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Tue, 11.26.1878

Major Taylor, Cyclist born

Marshall Taylor

This date marks the birth in 1878 of "Major" Taylor.  He was a Black cyclist and one of the preeminent American sports pioneers of the 20th century.

Marshall Walter Taylor was born on the outskirts of Indianapolis.  He was one of eight children raised in rural poverty near the noise and bustle of a rapidly expanding industrial city.  At 13, with the bicycle given to him by a friend, Marshall began to earn his first few dollars delivering newspapers.  Taylor then worked in a bicycle shop repairing, teaching customers how to ride bicycles, and doing exhibitions and tricks after regular working hours.

He first appeared as an amateur in races around Indianapolis and Chicago and later in Massachusetts, Connecticut, and New York. Soon recognized as the "Colored Sprint Champion of America," he turned professional and astonished many.  He continued to work at the bike shop until prominent bicycle racer "Birdie" Munger coached him to his first professional racing success in 1896.

Despite continuous bureaucracy and physical opposition, he won his first national championship two years later and became world champion in 1899 in Montreal and American sprint champion in 1899 and 1900.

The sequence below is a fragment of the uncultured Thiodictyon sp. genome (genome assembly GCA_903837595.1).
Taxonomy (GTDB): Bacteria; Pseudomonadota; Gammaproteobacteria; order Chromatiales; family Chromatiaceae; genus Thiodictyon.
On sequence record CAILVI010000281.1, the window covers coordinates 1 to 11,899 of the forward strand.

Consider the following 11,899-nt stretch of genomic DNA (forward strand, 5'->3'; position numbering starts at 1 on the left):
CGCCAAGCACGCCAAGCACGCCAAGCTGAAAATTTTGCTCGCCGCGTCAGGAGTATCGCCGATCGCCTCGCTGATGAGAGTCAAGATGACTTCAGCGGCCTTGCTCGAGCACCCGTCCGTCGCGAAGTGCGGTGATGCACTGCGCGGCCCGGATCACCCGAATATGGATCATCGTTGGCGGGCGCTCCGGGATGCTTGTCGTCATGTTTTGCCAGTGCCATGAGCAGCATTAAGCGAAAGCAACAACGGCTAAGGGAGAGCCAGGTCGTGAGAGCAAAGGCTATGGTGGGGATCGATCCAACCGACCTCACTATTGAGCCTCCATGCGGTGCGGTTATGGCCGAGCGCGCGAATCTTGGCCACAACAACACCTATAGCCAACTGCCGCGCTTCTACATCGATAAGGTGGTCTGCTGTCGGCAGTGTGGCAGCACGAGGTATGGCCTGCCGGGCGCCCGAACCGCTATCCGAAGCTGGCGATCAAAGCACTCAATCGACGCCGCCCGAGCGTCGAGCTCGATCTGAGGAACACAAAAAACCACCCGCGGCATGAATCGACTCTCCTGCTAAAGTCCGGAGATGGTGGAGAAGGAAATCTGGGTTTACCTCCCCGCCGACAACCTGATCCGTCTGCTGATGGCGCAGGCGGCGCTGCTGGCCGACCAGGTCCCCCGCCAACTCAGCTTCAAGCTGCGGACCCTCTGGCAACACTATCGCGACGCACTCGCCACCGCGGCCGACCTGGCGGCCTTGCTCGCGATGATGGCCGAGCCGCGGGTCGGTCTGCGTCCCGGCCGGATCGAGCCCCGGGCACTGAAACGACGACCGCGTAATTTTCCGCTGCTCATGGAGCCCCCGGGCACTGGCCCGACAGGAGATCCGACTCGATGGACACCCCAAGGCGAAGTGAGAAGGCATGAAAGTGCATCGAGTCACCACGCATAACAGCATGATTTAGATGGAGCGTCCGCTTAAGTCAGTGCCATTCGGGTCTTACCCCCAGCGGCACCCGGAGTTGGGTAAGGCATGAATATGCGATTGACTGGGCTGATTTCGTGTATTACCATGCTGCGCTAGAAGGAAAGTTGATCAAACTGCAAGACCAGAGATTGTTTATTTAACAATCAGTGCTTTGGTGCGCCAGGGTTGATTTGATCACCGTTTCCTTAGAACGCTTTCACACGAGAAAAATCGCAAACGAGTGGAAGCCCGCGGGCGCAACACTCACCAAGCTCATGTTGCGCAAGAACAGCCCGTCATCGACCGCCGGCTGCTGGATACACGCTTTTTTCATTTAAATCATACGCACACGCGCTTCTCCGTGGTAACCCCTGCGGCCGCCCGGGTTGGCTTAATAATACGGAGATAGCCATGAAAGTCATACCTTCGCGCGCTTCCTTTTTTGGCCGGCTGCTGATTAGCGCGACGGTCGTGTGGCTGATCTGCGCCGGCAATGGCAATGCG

He broke a series of world records and, in 1901, received acclaim during a triumphant tour of Europe, the most international tour of European countries ever undertaken by an Afriican American athlete.  He enjoyed a position of unequaled supremacy against the best bicycle racers in the world. Taylor was the world's fastest bicycle racer for 12 years.

Between 1890 and 1910, bicycle track racing was as popular as today's major sports.  During the Jim Crow era, when Black people were expected to know their place and not to challenge the dominance of whites, the success of this determined young man came as a disturbing shock, and his astounding athletic speed was a revelation.

He was almost certainly the first Black athlete to have a commercial sponsor and the first to establish world records. He also represented black America abroad when many European people had never seen a Black person. In a world without cars, motorcycles, or airplanes, racing cyclists were the fastest humans on earth. They were heroic and glamorous figures. When Marshall Taylor died penniless in 1932 in Chicago at the height of the Depression, he was buried in a pauper's grave. He was reburied in 1948, and his achievements were praised at a Chicago memorial ceremony.


Major Taylor

Contemporary Black Biography, various volumes
Edited by Shirelle Phelps
Copyright 1999 by Gale Research, Detroit, London
ISBN 0-7876-1275-8

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